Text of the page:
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mirrorAs we round the corner into early fall, many nonprofits are preparing for their year-end annual appeal letters. Don’t get started too late.

According to a Google study, the number of donation-related searches was up significantly in September 2012 vs. August 2012. Engines are already being revved up.

When you carefully consider the dollar amount you need to raise, how critical the funding is, and what you will use it for, it’s all too easy to get wrapped up in your organization’s needs. As you begin composing thoughts on the language and design of your appeal, go beyond yourselves!

A recent blog post in the Chronicle of Philanthropy reminds us that successful interactions with donors focus on their philanthropic needs.

After you have drafted your communication, follow up by asking yourself if you have…

  1. compellingly explained who will benefit from a gift and how they will benefit.
  2. thanked the donor for past support.
  3. shared a meaningful story of recent success.

All of these speak to a donor’s need to make an impact and be appreciated—not to help your organization raise money for its own sake. Supporters want to directly benefit people, places, animals—whatever it is you are doing that is important to them.

What has worked well in your organization’s appeals? We love examples.

-Susie Bowie
Community Foundation of Sarasota County

990On Friday the Community Foundation of Sarasota County hosted a free workshop about every nonprofit board and staff member’s favorite topic, the IRS Form 990.

Since your treasured 501(c)(3) status means that your organization’s assets are the property of the public, it is the job of the staff and board to be good stewards of those assets and to be transparent with an annual information return.

Organizations with gross receipts over $200,000/assets over $500,000 must file the standard Form 990. Those with gross receipts under $200,000/assets under $500,000 must file the Form 990EZ. And those with gross receipts under $50,000 must file the Form 990-N.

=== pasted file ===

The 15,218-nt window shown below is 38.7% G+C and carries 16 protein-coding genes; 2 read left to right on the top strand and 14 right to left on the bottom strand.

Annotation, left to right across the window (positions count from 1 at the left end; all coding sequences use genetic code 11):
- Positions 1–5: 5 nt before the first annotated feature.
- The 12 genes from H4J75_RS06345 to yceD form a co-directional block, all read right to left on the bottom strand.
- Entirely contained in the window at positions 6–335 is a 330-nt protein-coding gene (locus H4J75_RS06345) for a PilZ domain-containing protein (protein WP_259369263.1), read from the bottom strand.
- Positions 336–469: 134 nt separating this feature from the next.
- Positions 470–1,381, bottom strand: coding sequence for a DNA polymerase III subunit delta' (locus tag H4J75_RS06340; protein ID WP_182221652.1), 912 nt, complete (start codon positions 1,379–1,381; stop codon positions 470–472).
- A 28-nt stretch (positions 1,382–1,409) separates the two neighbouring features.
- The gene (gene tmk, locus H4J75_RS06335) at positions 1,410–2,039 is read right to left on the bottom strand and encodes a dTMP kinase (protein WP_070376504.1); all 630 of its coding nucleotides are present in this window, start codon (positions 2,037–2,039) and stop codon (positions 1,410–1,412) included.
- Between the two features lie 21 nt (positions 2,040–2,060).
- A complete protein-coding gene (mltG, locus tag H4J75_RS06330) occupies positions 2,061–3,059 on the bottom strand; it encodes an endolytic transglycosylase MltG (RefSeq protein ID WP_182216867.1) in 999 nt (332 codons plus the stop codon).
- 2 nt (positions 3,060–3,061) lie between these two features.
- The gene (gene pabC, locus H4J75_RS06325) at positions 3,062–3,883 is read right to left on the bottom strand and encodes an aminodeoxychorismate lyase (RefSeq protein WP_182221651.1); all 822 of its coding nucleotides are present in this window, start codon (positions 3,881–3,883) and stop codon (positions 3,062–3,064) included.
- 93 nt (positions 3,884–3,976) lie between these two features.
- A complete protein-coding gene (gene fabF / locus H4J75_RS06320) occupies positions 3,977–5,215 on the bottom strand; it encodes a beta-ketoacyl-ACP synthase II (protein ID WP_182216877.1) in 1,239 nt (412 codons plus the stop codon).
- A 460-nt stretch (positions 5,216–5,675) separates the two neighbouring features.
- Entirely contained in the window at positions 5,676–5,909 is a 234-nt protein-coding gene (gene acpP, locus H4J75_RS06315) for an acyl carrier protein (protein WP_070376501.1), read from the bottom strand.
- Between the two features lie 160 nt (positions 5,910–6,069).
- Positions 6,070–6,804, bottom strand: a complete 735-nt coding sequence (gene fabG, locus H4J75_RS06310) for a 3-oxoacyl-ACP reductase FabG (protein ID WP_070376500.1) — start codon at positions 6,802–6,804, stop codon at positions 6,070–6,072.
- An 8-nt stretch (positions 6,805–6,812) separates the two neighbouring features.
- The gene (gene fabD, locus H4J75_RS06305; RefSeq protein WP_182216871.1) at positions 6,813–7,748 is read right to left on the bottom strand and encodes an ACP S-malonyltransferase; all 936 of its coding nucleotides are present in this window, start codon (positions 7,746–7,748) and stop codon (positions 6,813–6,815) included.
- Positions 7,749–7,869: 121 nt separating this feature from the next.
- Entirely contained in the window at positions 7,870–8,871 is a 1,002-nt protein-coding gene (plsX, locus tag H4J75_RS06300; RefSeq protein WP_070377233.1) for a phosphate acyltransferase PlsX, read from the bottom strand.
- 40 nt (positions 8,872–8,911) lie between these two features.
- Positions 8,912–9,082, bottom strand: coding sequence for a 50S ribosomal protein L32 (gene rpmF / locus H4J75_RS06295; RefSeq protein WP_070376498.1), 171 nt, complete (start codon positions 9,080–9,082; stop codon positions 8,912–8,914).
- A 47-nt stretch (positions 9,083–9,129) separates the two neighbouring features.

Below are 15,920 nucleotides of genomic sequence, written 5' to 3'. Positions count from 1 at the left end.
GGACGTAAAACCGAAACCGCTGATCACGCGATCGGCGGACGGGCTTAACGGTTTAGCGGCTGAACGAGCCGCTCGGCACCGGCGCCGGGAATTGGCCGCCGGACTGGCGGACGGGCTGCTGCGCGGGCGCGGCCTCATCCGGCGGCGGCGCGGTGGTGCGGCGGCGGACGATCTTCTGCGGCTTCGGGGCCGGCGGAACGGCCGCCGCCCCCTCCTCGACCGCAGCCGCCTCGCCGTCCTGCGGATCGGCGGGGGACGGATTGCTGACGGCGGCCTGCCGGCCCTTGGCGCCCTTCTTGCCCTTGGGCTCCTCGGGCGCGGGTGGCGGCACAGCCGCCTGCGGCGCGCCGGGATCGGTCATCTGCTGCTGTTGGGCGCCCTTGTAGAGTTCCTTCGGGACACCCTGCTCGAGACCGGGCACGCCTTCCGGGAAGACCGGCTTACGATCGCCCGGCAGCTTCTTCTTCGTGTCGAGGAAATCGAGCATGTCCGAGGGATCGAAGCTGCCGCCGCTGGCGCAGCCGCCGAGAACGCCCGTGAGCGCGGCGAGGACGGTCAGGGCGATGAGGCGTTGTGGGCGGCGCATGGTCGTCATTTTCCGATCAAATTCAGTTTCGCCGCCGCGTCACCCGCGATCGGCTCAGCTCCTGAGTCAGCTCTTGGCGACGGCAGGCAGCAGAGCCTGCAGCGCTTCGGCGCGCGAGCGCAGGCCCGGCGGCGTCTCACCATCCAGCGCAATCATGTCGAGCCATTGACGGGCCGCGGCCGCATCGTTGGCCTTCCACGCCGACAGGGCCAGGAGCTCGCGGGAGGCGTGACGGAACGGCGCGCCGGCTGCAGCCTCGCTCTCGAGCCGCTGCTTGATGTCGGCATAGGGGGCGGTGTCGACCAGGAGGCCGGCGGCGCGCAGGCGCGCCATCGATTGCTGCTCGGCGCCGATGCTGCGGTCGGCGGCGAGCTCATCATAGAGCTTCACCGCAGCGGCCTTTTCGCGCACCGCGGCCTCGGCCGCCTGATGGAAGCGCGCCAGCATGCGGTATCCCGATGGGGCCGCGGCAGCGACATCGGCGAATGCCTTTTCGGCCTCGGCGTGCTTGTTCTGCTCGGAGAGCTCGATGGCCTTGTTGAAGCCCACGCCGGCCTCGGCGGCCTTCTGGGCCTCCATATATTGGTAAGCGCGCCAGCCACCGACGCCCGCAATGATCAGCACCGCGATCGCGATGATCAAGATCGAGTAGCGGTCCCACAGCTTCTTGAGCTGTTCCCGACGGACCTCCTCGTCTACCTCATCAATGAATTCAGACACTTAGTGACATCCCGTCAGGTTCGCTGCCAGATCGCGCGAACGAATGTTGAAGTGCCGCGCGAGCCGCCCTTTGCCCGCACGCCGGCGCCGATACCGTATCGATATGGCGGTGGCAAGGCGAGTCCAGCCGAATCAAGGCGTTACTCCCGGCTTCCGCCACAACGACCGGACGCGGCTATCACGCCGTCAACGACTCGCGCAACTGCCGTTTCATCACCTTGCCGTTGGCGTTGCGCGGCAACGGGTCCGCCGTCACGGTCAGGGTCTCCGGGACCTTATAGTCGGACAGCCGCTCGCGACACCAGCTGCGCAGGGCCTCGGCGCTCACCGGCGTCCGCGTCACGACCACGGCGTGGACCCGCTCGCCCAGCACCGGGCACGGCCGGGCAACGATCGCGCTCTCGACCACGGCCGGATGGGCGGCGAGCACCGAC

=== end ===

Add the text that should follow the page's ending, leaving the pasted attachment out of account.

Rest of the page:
Thanks to our friends at Cavanaugh & Co, LLP who developed and led the session, understanding the form 990 in all of its glory was extremely helpful from the point of view of a donor.

The Form 990 focus is on transparency, but like your Giving Partner profile, it can be a splendid storytelling tool if used to the max.

Here are 5 key takeaways from the workshop:

  1. Invest some time in sharing your impact on the Form 990. Use the daylights out of Schedule O to write about the program accomplishments of your organization. (Tip: You already have this text prepared for the program section of your Giving Partner profile. Repurpose your time and efforts!)

  2. Involve your team in the IRS Form 990 preparation. The numbers may come from your treasurer, your CFO or your accountant, but you can put the skills of your grant writer, the “English major” on your board, or the marketing/development team to work on the narrative portions of the IRS Form 990.  (Tip: Give your draft 990 to an “outsider” who can review it for clarity and impact before you file.)

  3. For Pete’s sake, get those policies! The IRS wants to know if you have a Whistleblower’s policy, Document Destruction policy and Conflict of Interest policy. We also ask about them in The Giving Partner(Tip: We have sample policies if you need them.)

  4. Small nonprofit? Consider kicking it up a notch. If your organization has gross receipts under $50,000, you are only required to file the 990-N—the “postcard” that does not include financial information. Think about filing the 990 EZ instead. It will take a little longer, but this form will provide a donor with much more information about your organization.

  5. Emphasis on good governance is big. Nonprofit board members should not be engaged in activities related to your organization that materially benefit them (or their families) financially. Disclosure is important. Board members should review your IRS Form 990 before it is filed.